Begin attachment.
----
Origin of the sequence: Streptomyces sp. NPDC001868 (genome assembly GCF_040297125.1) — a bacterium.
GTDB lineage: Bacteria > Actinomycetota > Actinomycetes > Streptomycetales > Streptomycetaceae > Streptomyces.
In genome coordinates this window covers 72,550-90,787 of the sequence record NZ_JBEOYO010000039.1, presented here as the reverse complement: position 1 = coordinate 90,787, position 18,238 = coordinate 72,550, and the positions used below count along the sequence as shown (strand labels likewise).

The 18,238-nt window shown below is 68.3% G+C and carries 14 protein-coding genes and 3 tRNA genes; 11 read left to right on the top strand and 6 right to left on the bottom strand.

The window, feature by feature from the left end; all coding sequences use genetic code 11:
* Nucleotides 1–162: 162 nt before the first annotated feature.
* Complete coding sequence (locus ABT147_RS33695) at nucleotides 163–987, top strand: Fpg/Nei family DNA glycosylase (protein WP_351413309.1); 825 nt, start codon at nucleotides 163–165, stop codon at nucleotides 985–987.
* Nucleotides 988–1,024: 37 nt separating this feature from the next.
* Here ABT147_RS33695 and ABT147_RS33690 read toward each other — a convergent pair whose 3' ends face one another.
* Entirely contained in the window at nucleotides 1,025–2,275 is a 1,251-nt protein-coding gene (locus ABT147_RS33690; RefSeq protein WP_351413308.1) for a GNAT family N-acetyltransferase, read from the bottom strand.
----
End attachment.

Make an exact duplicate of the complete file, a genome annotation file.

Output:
Origin of the sequence: Streptomyces sp. NPDC001868 (genome assembly GCF_040297125.1) — a bacterium.
GTDB lineage: Bacteria > Actinomycetota > Actinomycetes > Streptomycetales > Streptomycetaceae > Streptomyces.
In genome coordinates this window covers 72,550-90,787 of the sequence record NZ_JBEOYO010000039.1, presented here as the reverse complement: position 1 = coordinate 90,787, position 18,238 = coordinate 72,550, and the positions used below count along the sequence as shown (strand labels likewise).

The 18,238-nt window shown below is 68.3% G+C and carries 14 protein-coding genes and 3 tRNA genes; 11 read left to right on the top strand and 6 right to left on the bottom strand.

The window, feature by feature from the left end; all coding sequences use genetic code 11:
* Nucleotides 1–162: 162 nt before the first annotated feature.
* Complete coding sequence (locus ABT147_RS33695) at nucleotides 163–987, top strand: Fpg/Nei family DNA glycosylase (protein WP_351413309.1); 825 nt, start codon at nucleotides 163–165, stop codon at nucleotides 985–987.
* Nucleotides 988–1,024: 37 nt separating this feature from the next.
* Here ABT147_RS33695 and ABT147_RS33690 read toward each other — a convergent pair whose 3' ends face one another.
* Entirely contained in the window at nucleotides 1,025–2,275 is a 1,251-nt protein-coding gene (locus ABT147_RS33690; RefSeq protein WP_351413308.1) for a GNAT family N-acetyltransferase, read from the bottom strand.